INDUSTRIAL RELATIONS ACTS, 1946 TO 2004
SECTION 20(1), INDUSTRIAL RELATIONS ACT, 1969
SHANNON AEROSPACE LIMITED
(REPRESENTED BY IRISH BUSINESS AND EMPLOYERS' CONFEDERATION)
- AND -
SERVICES INDUSTRIAL PROFESSIONAL TECHNICAL UNION
Chairman: Mr Duffy
Employer Member: Mr Grier
Worker Member: Mr O'Neill
1. Union recognition.
2. The claim is for Union recognition for workers employed under flexitime arrangements in Shannon Aerospace Limited. There are a number of different categories of workers involved, totalling approximately 160 employees. The Union already has negotiating rights for a variety of other categories as covered by the varitime agreement of 1989. At present, the Company deals directly with workers on an individual basis or in small groups and wishes to continue to do so.
The Union first made its claim in June, 2003, but, claiming that it failed to get a formal response from the Company, it referred the case to the Labour Court on the 22nd of April, 2004, in accordance with Section 20(1) of the Industrial Relations Act, 1969. A Labour Court hearing took place on the 2nd of February, 2005, in Limerick, the earliest date suitable to the parties. The Union agreed to be bound by the Court's recommendation.
3. 1. A significant majority of flexitime workers are members of the Union. Many of them would have come through the varitime system where they would have had Union representation. They should not now be denied the right to be represented by SIPTU on a collective basis.
2. The Union finds it strange that the Company, which is itself represented by IBEC, would deny a group of workers the right to have collective representation.
4. 1. Management embarked on a round of extensive communication directly with flexitime workers and found that most were very happy with arrangements as they stood. Many were worried that a formal Union agreement could restrict their flexibility. The current system is considered much better than standard flexitime systems elsewhere.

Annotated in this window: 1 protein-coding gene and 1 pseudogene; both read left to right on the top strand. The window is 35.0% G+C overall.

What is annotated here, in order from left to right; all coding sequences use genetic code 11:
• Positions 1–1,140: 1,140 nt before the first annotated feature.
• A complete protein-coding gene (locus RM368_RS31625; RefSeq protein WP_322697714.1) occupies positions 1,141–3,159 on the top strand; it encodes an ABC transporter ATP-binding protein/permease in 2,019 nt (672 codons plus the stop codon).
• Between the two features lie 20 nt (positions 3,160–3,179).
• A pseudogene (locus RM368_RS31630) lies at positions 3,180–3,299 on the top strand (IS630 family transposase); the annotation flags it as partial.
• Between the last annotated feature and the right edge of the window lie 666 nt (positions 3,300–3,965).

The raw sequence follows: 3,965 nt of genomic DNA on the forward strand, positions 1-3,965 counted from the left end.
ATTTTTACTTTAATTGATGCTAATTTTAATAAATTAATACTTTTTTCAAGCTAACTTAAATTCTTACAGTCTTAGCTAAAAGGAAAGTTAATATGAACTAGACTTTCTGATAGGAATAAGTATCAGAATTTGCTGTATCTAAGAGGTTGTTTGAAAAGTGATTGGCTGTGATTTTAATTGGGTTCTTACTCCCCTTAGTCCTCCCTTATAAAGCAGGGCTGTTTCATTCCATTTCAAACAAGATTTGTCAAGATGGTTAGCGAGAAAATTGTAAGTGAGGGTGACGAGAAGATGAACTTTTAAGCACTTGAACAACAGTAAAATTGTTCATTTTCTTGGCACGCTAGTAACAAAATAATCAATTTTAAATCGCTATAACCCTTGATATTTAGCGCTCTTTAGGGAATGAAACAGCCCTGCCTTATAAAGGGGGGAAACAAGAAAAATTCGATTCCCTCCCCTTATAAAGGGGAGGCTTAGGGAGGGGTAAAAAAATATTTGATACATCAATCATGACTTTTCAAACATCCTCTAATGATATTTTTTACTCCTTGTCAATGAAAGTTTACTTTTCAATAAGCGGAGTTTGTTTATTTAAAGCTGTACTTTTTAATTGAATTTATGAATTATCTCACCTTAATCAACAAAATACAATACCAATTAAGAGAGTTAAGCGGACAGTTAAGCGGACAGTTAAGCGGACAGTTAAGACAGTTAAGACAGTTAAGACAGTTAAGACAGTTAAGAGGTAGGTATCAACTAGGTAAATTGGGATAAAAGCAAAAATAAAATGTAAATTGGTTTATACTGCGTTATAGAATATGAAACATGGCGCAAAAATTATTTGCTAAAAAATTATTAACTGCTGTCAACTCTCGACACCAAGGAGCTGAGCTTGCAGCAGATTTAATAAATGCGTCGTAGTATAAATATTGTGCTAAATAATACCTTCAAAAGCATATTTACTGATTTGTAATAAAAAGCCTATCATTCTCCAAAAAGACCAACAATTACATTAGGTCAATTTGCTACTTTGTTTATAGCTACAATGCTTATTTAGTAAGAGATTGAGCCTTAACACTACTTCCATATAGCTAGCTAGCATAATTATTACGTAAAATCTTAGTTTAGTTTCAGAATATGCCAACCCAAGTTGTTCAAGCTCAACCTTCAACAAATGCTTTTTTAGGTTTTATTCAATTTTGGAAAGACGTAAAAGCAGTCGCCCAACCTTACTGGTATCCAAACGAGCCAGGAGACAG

2. The current flexitime systems suits employees and Company alike. Terms and conditions of employment are excellent. However, because the 160 workers concerned are made up of individuals or small varied groups, the Company has always found it best to deal with them as such rather than as one large group. Because of the nature of the business, the Company does not believe that a collective agreement with the Union is in its best interest.
The Court notes that the Company already recognises SIPTU in respect of the majority of staff and, it is acknowledged, a satisfactory working relationship exists between the parties in respect of those groups. The Court can see no reason as to why a similar relationship cannot be developed in respect of those associated with the present claim.
In the circumstances, the Court recommends that the Union's claim for recognition for collective purposes be conceded in respect of the group in question, and the parties should meet at the earliest possible date for the purpose of concluding a framework agreement. Such an agreement should define the basis upon which they will engage with each other and define the groups or categories to be covered by the Agreement. These negotiations should be concluded within three months.
Signed on behalf of the Labour Court
15th February, 2005______________________
Enquiries concerning this Recommendation should be addressed to Ciaran O'Neill, Court Secretary.